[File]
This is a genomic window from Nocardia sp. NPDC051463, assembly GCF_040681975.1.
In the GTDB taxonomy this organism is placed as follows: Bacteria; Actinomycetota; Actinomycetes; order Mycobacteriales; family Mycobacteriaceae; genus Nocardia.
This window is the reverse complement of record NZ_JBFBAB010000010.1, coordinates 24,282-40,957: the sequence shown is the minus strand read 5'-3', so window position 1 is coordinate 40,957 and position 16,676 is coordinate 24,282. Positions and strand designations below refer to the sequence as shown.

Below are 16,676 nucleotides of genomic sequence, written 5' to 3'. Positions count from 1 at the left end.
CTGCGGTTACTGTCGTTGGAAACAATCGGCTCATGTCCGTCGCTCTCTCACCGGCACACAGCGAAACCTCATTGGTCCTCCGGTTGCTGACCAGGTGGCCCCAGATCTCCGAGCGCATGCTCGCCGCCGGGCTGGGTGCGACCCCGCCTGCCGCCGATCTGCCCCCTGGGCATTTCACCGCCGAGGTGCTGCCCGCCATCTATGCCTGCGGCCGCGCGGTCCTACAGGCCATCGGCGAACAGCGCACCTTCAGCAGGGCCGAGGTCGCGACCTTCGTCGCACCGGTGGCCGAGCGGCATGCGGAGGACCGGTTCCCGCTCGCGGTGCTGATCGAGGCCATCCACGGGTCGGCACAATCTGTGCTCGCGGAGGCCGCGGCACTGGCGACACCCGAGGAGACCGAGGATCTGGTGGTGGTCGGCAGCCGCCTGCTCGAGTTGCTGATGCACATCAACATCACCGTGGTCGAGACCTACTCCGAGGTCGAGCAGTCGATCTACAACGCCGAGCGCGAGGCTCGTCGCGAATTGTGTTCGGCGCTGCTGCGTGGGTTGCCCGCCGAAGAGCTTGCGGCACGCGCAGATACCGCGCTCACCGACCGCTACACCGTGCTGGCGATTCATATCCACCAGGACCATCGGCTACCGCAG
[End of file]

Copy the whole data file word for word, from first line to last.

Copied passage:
This is a genomic window from Nocardia sp. NPDC051463, assembly GCF_040681975.1.
In the GTDB taxonomy this organism is placed as follows: Bacteria; Actinomycetota; Actinomycetes; order Mycobacteriales; family Mycobacteriaceae; genus Nocardia.
This window is the reverse complement of record NZ_JBFBAB010000010.1, coordinates 24,282-40,957: the sequence shown is the minus strand read 5'-3', so window position 1 is coordinate 40,957 and position 16,676 is coordinate 24,282. Positions and strand designations below refer to the sequence as shown.

Below are 16,676 nucleotides of genomic sequence, written 5' to 3'. Positions count from 1 at the left end.
CTGCGGTTACTGTCGTTGGAAACAATCGGCTCATGTCCGTCGCTCTCTCACCGGCACACAGCGAAACCTCATTGGTCCTCCGGTTGCTGACCAGGTGGCCCCAGATCTCCGAGCGCATGCTCGCCGCCGGGCTGGGTGCGACCCCGCCTGCCGCCGATCTGCCCCCTGGGCATTTCACCGCCGAGGTGCTGCCCGCCATCTATGCCTGCGGCCGCGCGGTCCTACAGGCCATCGGCGAACAGCGCACCTTCAGCAGGGCCGAGGTCGCGACCTTCGTCGCACCGGTGGCCGAGCGGCATGCGGAGGACCGGTTCCCGCTCGCGGTGCTGATCGAGGCCATCCACGGGTCGGCACAATCTGTGCTCGCGGAGGCCGCGGCACTGGCGACACCCGAGGAGACCGAGGATCTGGTGGTGGTCGGCAGCCGCCTGCTCGAGTTGCTGATGCACATCAACATCACCGTGGTCGAGACCTACTCCGAGGTCGAGCAGTCGATCTACAACGCCGAGCGCGAGGCTCGTCGCGAATTGTGTTCGGCGCTGCTGCGTGGGTTGCCCGCCGAAGAGCTTGCGGCACGCGCAGATACCGCGCTCACCGACCGCTACACCGTGCTGGCGATTCATATCCACCAGGACCATCGGCTACCGCAG